# Łoś's Theorem

## Theorem

Let $\LL$ be a language.

Let $I$ be an infinite set.

Let $\UU$ be an ultrafilter on $I$.

Let $\map \phi {v_1, \ldots, v_n}$ be an $\LL$-formula.

Let $\MM$ be the ultraproduct:

$\ds \paren {\prod_{i \mathop \in I} \MM_i} / \UU$

where each $\MM_i$ is an $\LL$-structure.

Then, for all $m_1 = \paren {m_{1, i} }_\UU, \dots, m_n = \paren {m_{n, i} }_\UU$ in $\MM$:

$\MM \models \map \phi {m_1, \ldots, m_n}$
the set $\set {i \in I: \MM_i \models \map \phi {m_{1, i}, \ldots, m_{n, i} } }$ is in $\UU$.

In particular, for all $\LL$-sentences $\phi$, we have that:

$\MM \models \phi$ if and only if $\set {i \in I: \MM_i \models \phi}$ is in $\UU$.

## Proof

We prove the $\LL$-sentences case by induction on the complexity of formulas. The general case trivially follows this proof.

We appeal to the interpretations of language symbols in the ultraproduct when viewed as an $\LL$-structure, the properties of ultrafilters, and make use of the Axiom of Choice.

The theorem holds trivially for statements of equality of terms and for relations, by definition of how to interpret language symbols for the ultraproduct.

Suppose the theorem holds for $\psi_0$ and $\psi_1$.

If $\phi$ is $\neg \psi_0$:

We are assuming that $\MM \models \psi_0$ if and only if:

$\set {i: \MM_i \models \psi_0} \in \UU$.

Thus:

$\MM \models \phi$ if and only if $\set {i: \MM_i \models \psi_0} \notin \UU$

follows by negating both sides of this statement.

Since $\UU$ is an ultrafilter, a set is absent from $\UU$ if and only if the set's complement is present in $\UU$.

So, we may again rewrite the above statement equivalently as:

$\MM \models \phi \iff I \setminus \set {i: \MM_i \models \psi_0} \in \UU$

Finally, we can further rewrite this set difference to see that:

$\MM \models \phi \iff \set {i: \MM_i \models \phi} \in \UU$

which is the statement that the theorem holds for $\phi$.

Let $\phi$ be $\psi_0 \wedge \psi_1$:

For both $k \in \set {0, 1}$, we are assuming that:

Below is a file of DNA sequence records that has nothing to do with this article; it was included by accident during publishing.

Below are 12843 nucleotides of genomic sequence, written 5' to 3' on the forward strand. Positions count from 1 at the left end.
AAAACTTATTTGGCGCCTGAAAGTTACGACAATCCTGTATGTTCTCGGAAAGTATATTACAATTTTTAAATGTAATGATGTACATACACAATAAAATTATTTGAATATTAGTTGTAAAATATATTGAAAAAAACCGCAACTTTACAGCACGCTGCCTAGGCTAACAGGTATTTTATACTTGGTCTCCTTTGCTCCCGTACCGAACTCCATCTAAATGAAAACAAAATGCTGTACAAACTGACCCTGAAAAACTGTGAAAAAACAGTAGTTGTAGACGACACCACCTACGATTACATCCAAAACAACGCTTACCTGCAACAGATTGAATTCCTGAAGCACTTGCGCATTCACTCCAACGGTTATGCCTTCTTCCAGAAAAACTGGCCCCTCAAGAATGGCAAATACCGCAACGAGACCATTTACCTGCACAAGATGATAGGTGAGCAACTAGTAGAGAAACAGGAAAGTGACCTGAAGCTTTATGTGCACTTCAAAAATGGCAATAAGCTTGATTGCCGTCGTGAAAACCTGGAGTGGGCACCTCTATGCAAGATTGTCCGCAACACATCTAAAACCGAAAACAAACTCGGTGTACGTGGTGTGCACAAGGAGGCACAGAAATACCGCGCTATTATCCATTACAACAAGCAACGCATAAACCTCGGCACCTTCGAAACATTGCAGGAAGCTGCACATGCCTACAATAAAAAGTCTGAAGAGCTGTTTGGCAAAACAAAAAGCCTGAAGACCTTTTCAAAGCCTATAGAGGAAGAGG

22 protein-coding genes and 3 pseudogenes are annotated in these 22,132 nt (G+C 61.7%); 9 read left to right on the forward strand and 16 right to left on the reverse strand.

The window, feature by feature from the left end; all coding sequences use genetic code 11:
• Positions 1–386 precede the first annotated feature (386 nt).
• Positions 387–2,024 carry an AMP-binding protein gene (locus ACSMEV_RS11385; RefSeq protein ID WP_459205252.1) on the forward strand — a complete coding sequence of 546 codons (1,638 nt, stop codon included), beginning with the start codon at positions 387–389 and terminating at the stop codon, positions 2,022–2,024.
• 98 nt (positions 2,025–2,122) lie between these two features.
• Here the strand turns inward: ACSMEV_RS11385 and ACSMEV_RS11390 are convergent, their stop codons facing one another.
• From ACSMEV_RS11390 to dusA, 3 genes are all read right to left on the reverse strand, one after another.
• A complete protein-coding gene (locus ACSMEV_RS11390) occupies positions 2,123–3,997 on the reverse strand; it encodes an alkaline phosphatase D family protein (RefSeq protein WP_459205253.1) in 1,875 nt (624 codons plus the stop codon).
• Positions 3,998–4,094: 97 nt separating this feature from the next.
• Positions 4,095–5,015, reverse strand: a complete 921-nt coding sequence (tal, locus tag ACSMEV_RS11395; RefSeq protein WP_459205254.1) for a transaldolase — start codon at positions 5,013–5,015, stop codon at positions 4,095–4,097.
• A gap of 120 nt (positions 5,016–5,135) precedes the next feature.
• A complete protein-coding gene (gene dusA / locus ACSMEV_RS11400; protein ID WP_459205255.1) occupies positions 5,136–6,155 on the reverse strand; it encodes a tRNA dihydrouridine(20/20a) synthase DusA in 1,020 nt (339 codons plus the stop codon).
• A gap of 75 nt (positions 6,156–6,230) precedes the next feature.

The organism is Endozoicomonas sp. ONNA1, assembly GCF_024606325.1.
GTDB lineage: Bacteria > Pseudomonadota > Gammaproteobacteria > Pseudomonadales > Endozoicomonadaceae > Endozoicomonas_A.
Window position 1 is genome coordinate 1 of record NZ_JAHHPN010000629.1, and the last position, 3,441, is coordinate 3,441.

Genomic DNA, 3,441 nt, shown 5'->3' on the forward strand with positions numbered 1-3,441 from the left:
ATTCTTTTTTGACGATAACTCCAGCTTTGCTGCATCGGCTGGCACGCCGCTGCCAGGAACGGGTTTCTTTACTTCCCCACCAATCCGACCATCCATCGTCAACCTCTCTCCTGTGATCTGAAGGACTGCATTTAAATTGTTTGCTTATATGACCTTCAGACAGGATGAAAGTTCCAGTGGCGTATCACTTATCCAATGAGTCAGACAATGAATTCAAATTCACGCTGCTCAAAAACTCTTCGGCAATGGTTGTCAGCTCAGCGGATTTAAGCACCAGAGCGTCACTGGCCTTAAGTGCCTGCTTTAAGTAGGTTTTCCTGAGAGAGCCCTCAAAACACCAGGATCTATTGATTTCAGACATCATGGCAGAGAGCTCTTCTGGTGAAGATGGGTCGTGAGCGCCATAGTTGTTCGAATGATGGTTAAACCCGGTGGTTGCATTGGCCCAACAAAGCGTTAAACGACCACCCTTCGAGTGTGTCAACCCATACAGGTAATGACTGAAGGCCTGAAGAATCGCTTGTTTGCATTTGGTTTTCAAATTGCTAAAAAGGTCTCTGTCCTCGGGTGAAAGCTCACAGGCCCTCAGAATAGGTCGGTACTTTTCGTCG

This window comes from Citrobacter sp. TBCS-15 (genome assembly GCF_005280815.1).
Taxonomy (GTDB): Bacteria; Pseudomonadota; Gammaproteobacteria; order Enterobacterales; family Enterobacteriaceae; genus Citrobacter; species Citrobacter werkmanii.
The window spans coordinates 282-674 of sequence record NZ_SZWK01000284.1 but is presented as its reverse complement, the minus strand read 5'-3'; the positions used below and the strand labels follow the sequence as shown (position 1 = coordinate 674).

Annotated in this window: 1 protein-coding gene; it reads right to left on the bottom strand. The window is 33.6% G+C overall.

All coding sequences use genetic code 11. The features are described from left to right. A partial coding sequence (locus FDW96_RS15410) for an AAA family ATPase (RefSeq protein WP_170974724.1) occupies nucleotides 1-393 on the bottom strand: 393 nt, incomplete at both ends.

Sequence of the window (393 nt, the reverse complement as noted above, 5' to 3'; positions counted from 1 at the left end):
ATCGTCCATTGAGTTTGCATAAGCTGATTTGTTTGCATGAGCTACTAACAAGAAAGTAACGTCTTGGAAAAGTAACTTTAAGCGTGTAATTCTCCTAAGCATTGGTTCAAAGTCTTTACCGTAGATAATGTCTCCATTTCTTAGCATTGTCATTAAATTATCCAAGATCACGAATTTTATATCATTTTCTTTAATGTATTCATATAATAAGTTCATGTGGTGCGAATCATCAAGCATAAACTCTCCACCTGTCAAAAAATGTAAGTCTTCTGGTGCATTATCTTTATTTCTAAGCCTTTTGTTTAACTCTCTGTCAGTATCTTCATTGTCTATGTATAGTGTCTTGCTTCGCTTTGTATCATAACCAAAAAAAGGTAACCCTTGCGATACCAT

$\MM \models \psi_k \iff \set {i: \MM_i \models \psi_k} \in \UU$

By choice of $\phi$, we have $\MM \models \phi$ if and only if $\MM \models \psi_0 \wedge \psi_1$.

The right side of this if and only if statement can be rewritten as $\MM \models \psi_0$ and $\MM \models \psi_1$.

Thus, using the inductive hypothesis stated above for each $\psi_k$:

$\MM \models \phi \iff \set {i: \MM_i \models \psi_0} \in \UU$ and $\set {i: \MM_i \models \psi_1} \in \UU$

Since $\UU$ is a filter, it is closed under intersections, and hence the right side of this statement can be written as:

$\set {i: \MM_i \models \psi_0 \text{ and } \MM_i \models \psi_1} \in \UU$

Thus:

$\MM \models \phi \iff \set {i: \MM_i \models \phi} \in \UU$

which is the statement that the theorem holds for $\phi$.

Let $\phi$ be $\exists x \map {\psi_0} x$:

If $x$ is not free in $\psi_0$ then earlier cases cover this, so we may assume $x$ is free in $\psi_0$.

We are assuming then that for all $m = \sequence {m_i}_\UU$ in $\MM$:

$\MM \models \map {\psi_0} m \iff \set {i \in I: \MM_i \models \map {\psi_0} {m_i} } \in \UU$

Thus:

$\MM \models \phi \iff \exists m = \sequence {m_i}_\UU \in \MM$

for which:

$\set {i \in I: \MM_i \models \map {\psi_0} {m_i} } \in \UU$

One direction of the theorem follows easily, since this above statement gives us the witnesses $m_i$:

$\MM \models \phi \implies \set {i \in I: \MM_i \models \map {\psi_0} {m_i} } \in \UU$

And this above set is included in the set we're looking for, so that is an element of the ultrafilter as well:

$\set {i \in I: \MM_i \models \map {\psi_0} {m_i} } \subseteq \set {i \in I: \MM_i \models \exists x \map {\psi_0} x} \in \UU$

For the converse, we need to find some appropriate $\sequence {m_i}_\UU$ in order to apply the above biconditional statement.

To this end, let $\set {i \in I: \MM_i \models \exists x \map {\psi_0} x} \in \UU$, and apply the Axiom of Choice as follows:

Select for each $i \in \set {i \in I: \MM_i \models \exists x \map {\psi_0} x}$ a witness $m_i \in \MM_i$ such that $\MM_i \models \map {\psi_0} {m_i}$

Select for each $i$ not in this set an arbitrary element $m_i$ of $\MM_i$.

Taking $\sequence {m_i}_\UU$ as our element of $\MM$ then allows us to apply the above biconditional statement and complete the proof.

$\blacksquare$

## Source of Name

This entry was named for Jerzy Maria Michał Łoś.